Again I say, if I do something good and wonderful, it is God working through me; when I do something totally stupid and useless, that’s when I can take full credit.

You know, this discussion borders on the dichotomy of Free Will and Predestination, two apparent opposites. In light of that, let me submit to you an allegory I heard once how Judaism combines these antithetical idealisms:

God is the captain of a ship, and this ship is going from Creation to Eternity. Those who ask to travel with God are allowed on (all who call on His name…) but we are also allowed to jump off. The work on the ship is hard, and we are expected to do our share of it. At the end, God’s ship will arrive, His plan will be done, whether we are with Him or not. The predestination of God’s plan will be realized, and throughout the journey we have the freedom to choose to stay on board or jump ship. It’s up to us where we will be when the ship arrives.

Considering all the Prophets whose names we know from the Bible, have you ever thought about how many may have been called but refused? Or maybe they didn’t do as they were instructed so their names aren’t mentioned?

Silly question? I have been told that you cannot make an argument from nothing, but I can think of 2 prophets who we are told about and their names aren’t mentioned. Their story is in First Kings, 13:24 through 20:36. Why is this important? Because it shows that what God wants to accomplish, will be accomplished. If God’s first choice won’t do it, then His second choice will. Maybe His third, or fourth. And so, my question is, how many of the Prophets we know might not have been the first choice? What great deeds may the visiting Prophet have performed for God if he had listened and lived?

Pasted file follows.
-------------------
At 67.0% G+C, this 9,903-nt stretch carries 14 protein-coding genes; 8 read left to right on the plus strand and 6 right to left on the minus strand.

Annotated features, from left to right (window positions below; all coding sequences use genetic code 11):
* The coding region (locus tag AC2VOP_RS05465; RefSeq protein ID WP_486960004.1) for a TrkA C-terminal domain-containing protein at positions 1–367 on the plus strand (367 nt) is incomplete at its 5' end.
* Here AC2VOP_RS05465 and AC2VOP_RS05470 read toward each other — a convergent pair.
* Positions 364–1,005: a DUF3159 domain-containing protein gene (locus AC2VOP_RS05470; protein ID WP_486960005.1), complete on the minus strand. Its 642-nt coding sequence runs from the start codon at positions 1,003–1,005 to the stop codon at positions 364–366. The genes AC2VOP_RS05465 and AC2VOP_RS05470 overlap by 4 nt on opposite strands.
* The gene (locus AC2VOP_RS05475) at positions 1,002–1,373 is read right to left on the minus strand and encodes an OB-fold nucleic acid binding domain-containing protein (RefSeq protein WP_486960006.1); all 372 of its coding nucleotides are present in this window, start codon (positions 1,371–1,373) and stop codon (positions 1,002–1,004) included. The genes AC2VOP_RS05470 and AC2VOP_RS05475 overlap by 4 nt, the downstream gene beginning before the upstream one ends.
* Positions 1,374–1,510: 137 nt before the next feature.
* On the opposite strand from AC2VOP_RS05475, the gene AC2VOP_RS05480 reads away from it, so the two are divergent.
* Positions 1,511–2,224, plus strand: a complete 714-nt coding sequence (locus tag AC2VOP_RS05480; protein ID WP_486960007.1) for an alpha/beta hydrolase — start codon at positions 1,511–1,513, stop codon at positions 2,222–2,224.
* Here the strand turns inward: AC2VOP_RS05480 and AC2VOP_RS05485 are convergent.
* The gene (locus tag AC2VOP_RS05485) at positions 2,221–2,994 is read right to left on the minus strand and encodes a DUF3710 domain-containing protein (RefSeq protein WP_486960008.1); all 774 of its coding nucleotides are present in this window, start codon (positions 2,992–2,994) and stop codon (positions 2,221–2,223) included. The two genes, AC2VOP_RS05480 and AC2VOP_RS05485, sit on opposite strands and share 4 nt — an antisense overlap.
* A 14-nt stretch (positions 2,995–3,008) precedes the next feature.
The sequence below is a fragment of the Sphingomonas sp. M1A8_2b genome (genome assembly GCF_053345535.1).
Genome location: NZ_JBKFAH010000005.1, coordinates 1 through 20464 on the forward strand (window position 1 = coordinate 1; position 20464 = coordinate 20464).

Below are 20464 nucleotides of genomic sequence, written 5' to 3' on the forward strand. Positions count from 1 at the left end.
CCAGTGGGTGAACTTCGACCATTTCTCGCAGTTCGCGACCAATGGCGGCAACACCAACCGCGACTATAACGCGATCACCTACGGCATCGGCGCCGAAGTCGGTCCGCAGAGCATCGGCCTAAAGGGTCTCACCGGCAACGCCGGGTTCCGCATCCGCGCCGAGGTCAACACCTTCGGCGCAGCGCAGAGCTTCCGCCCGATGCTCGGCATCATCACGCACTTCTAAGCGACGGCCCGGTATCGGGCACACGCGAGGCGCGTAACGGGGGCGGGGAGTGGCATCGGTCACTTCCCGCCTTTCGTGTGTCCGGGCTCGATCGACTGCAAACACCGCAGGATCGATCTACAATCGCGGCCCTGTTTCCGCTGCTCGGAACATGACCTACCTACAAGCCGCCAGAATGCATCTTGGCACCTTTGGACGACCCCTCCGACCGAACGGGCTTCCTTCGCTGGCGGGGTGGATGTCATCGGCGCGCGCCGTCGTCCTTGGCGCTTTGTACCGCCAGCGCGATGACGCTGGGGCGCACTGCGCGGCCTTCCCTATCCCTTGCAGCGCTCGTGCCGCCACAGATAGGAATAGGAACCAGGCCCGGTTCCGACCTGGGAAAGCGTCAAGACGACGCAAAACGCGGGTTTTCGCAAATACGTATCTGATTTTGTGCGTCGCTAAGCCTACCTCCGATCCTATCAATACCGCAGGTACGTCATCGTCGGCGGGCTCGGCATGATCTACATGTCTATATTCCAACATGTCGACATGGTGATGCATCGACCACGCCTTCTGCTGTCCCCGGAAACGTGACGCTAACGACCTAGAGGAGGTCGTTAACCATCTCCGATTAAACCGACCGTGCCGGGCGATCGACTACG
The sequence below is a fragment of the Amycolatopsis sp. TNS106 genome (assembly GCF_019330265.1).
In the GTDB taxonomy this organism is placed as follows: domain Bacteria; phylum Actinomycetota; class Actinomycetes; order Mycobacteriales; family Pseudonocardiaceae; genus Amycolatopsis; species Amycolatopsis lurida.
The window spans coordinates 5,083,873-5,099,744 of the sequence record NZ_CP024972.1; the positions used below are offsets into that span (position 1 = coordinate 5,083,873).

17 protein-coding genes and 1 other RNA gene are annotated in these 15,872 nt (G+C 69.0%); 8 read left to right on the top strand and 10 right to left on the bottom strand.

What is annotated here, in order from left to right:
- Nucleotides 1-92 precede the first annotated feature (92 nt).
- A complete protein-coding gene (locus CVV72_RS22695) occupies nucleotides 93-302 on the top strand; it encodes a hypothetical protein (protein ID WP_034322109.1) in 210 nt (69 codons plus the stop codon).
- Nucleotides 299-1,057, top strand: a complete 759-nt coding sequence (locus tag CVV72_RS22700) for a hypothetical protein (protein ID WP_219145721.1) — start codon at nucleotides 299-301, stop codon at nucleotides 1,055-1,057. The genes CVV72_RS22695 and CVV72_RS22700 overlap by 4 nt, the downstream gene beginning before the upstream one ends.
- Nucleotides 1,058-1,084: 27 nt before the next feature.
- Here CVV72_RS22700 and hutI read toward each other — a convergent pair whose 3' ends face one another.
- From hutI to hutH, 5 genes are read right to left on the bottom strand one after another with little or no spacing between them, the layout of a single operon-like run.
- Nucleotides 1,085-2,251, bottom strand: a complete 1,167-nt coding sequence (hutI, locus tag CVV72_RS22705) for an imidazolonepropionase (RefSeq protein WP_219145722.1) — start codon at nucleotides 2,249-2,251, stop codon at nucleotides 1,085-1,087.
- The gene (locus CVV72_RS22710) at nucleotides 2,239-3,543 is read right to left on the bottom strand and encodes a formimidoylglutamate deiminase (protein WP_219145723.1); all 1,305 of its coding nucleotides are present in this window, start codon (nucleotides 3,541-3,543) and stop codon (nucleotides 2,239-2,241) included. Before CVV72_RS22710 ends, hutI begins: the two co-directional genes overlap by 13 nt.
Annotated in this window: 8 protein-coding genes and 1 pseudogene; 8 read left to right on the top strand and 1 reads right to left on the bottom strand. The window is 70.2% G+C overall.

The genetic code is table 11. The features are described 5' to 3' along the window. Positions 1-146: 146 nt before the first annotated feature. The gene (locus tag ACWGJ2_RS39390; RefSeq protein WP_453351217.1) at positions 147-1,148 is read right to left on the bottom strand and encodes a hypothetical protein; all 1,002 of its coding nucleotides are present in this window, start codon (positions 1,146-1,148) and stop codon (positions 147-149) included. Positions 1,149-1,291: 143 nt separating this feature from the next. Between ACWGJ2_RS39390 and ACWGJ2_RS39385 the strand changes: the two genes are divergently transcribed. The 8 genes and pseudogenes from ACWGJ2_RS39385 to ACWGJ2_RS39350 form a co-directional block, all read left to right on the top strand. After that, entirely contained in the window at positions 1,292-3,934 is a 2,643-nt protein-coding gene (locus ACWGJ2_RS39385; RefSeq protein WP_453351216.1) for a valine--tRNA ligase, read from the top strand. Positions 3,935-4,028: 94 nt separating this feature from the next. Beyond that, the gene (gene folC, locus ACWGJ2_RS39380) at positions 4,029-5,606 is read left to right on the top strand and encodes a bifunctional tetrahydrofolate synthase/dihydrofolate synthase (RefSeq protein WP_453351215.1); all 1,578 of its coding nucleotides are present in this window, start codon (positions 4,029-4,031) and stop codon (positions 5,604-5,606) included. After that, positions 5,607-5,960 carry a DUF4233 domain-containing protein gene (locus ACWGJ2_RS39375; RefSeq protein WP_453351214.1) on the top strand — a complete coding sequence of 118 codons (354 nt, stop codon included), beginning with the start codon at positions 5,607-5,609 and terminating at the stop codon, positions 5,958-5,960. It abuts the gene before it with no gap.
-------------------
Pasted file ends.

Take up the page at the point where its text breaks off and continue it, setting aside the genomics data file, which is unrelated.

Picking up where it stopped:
I don’t know. And (frankly) it doesn’t really matter. It won’t affect my salvation if I know that Elijah wasn’t the first choice, or if I am never aware of the the name of the man in Matthew 19:21 who was told to sell all his possessions so he could follow Yeshua. Imagine! Yeshua invited this man to follow Him! Yet, the man refused. Imagine what that person might have done, imagine what plans God could have had for that man! But, even though he was asked to join the crew, he refused. And so, the ship sailed without him and God’s Will was accomplished through others. .

Back to Moses- each of us can be like Moses. Maybe not as empowered by God’s Ruach, maybe not as encumbered by responsibility, certainly not as humble. But we can be as faithful to follow God. Yeah, yeah- Moshe was The Man! You may ask, “Who can be as faithful as him?”  You can; I can; anyone who wants to be, CAN.

It’s hard, it’s going to make you stand out and be ostracized, and it’s not going to yield any worldly reward. But your reward in heaven will be great- that is God’s promise.

Be the GM of your life; help others to manage theirs, and remember to always let God lead.